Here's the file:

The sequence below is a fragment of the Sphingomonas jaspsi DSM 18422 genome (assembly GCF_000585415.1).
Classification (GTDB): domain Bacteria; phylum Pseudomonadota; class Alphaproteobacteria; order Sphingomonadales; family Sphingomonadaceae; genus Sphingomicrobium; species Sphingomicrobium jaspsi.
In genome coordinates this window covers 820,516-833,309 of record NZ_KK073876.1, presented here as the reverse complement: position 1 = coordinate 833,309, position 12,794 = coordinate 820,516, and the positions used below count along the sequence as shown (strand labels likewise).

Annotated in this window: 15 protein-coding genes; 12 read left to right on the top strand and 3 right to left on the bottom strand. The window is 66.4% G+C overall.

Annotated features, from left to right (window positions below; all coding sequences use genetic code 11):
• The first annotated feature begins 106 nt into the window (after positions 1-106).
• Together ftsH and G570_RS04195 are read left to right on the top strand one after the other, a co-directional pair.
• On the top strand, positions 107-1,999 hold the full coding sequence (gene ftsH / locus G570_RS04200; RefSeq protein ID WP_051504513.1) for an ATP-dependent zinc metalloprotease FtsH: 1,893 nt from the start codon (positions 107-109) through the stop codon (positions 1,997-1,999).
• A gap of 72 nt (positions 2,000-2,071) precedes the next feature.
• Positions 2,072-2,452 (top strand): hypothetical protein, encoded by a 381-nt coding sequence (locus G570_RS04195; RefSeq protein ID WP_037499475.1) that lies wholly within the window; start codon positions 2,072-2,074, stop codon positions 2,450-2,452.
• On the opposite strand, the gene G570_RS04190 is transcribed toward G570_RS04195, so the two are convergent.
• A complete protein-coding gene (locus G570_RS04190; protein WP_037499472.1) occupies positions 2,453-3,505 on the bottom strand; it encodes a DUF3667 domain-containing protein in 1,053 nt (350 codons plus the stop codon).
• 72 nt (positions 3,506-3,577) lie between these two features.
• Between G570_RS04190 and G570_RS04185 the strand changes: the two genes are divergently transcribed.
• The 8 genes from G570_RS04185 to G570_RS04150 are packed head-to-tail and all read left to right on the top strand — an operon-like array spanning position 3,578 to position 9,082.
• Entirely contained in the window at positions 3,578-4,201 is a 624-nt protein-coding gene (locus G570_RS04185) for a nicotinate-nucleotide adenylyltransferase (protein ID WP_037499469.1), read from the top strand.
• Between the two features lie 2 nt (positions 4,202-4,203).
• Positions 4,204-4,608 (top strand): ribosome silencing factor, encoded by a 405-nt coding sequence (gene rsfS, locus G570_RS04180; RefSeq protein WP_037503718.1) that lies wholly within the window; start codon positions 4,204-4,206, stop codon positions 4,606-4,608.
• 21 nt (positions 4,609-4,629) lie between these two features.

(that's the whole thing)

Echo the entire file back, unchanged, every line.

The sequence below is a fragment of the Sphingomonas jaspsi DSM 18422 genome (assembly GCF_000585415.1).
Classification (GTDB): domain Bacteria; phylum Pseudomonadota; class Alphaproteobacteria; order Sphingomonadales; family Sphingomonadaceae; genus Sphingomicrobium; species Sphingomicrobium jaspsi.
In genome coordinates this window covers 820,516-833,309 of record NZ_KK073876.1, presented here as the reverse complement: position 1 = coordinate 833,309, position 12,794 = coordinate 820,516, and the positions used below count along the sequence as shown (strand labels likewise).

Annotated in this window: 15 protein-coding genes; 12 read left to right on the top strand and 3 right to left on the bottom strand. The window is 66.4% G+C overall.

Annotated features, from left to right (window positions below; all coding sequences use genetic code 11):
• The first annotated feature begins 106 nt into the window (after positions 1-106).
• Together ftsH and G570_RS04195 are read left to right on the top strand one after the other, a co-directional pair.
• On the top strand, positions 107-1,999 hold the full coding sequence (gene ftsH / locus G570_RS04200; RefSeq protein ID WP_051504513.1) for an ATP-dependent zinc metalloprotease FtsH: 1,893 nt from the start codon (positions 107-109) through the stop codon (positions 1,997-1,999).
• A gap of 72 nt (positions 2,000-2,071) precedes the next feature.
• Positions 2,072-2,452 (top strand): hypothetical protein, encoded by a 381-nt coding sequence (locus G570_RS04195; RefSeq protein ID WP_037499475.1) that lies wholly within the window; start codon positions 2,072-2,074, stop codon positions 2,450-2,452.
• On the opposite strand, the gene G570_RS04190 is transcribed toward G570_RS04195, so the two are convergent.
• A complete protein-coding gene (locus G570_RS04190; protein WP_037499472.1) occupies positions 2,453-3,505 on the bottom strand; it encodes a DUF3667 domain-containing protein in 1,053 nt (350 codons plus the stop codon).
• 72 nt (positions 3,506-3,577) lie between these two features.
• Between G570_RS04190 and G570_RS04185 the strand changes: the two genes are divergently transcribed.
• The 8 genes from G570_RS04185 to G570_RS04150 are packed head-to-tail and all read left to right on the top strand — an operon-like array spanning position 3,578 to position 9,082.
• Entirely contained in the window at positions 3,578-4,201 is a 624-nt protein-coding gene (locus G570_RS04185) for a nicotinate-nucleotide adenylyltransferase (protein ID WP_037499469.1), read from the top strand.
• Between the two features lie 2 nt (positions 4,202-4,203).
• Positions 4,204-4,608 (top strand): ribosome silencing factor, encoded by a 405-nt coding sequence (gene rsfS, locus G570_RS04180; RefSeq protein WP_037503718.1) that lies wholly within the window; start codon positions 4,204-4,206, stop codon positions 4,606-4,608.
• 21 nt (positions 4,609-4,629) lie between these two features.